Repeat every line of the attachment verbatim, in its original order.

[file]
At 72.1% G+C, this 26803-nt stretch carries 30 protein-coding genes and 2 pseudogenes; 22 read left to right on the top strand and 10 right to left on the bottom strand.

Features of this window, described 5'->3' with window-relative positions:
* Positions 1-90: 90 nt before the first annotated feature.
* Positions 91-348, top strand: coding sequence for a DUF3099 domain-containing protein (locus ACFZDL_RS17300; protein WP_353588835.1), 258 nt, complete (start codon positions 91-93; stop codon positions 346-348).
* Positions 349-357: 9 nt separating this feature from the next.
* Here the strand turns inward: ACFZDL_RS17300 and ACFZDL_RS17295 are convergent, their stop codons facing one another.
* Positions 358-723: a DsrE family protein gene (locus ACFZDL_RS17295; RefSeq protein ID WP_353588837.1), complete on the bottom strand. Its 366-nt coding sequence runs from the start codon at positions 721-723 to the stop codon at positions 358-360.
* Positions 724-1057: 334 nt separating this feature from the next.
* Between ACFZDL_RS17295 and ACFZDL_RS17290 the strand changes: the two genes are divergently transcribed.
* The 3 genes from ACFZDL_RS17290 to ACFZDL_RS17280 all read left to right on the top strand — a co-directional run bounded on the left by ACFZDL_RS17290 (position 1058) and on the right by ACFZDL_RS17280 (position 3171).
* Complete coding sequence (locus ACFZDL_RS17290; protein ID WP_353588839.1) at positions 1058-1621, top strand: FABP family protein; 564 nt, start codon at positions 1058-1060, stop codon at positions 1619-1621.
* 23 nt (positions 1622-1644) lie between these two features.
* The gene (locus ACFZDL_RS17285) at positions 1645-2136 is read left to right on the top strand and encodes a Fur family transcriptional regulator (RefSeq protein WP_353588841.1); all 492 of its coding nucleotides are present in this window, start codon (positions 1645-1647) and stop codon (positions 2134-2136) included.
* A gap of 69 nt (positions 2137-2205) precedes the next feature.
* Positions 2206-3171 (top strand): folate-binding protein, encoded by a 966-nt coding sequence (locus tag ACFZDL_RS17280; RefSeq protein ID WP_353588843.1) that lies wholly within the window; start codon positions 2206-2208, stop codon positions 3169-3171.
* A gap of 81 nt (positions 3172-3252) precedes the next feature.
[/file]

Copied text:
At 72.1% G+C, this 26803-nt stretch carries 30 protein-coding genes and 2 pseudogenes; 22 read left to right on the top strand and 10 right to left on the bottom strand.

Features of this window, described 5'->3' with window-relative positions:
* Positions 1-90: 90 nt before the first annotated feature.
* Positions 91-348, top strand: coding sequence for a DUF3099 domain-containing protein (locus ACFZDL_RS17300; protein WP_353588835.1), 258 nt, complete (start codon positions 91-93; stop codon positions 346-348).
* Positions 349-357: 9 nt separating this feature from the next.
* Here the strand turns inward: ACFZDL_RS17300 and ACFZDL_RS17295 are convergent, their stop codons facing one another.
* Positions 358-723: a DsrE family protein gene (locus ACFZDL_RS17295; RefSeq protein ID WP_353588837.1), complete on the bottom strand. Its 366-nt coding sequence runs from the start codon at positions 721-723 to the stop codon at positions 358-360.
* Positions 724-1057: 334 nt separating this feature from the next.
* Between ACFZDL_RS17295 and ACFZDL_RS17290 the strand changes: the two genes are divergently transcribed.
* The 3 genes from ACFZDL_RS17290 to ACFZDL_RS17280 all read left to right on the top strand — a co-directional run bounded on the left by ACFZDL_RS17290 (position 1058) and on the right by ACFZDL_RS17280 (position 3171).
* Complete coding sequence (locus ACFZDL_RS17290; protein ID WP_353588839.1) at positions 1058-1621, top strand: FABP family protein; 564 nt, start codon at positions 1058-1060, stop codon at positions 1619-1621.
* 23 nt (positions 1622-1644) lie between these two features.
* The gene (locus ACFZDL_RS17285) at positions 1645-2136 is read left to right on the top strand and encodes a Fur family transcriptional regulator (RefSeq protein WP_353588841.1); all 492 of its coding nucleotides are present in this window, start codon (positions 1645-1647) and stop codon (positions 2134-2136) included.
* A gap of 69 nt (positions 2137-2205) precedes the next feature.
* Positions 2206-3171 (top strand): folate-binding protein, encoded by a 966-nt coding sequence (locus tag ACFZDL_RS17280; RefSeq protein ID WP_353588843.1) that lies wholly within the window; start codon positions 2206-2208, stop codon positions 3169-3171.
* A gap of 81 nt (positions 3172-3252) precedes the next feature.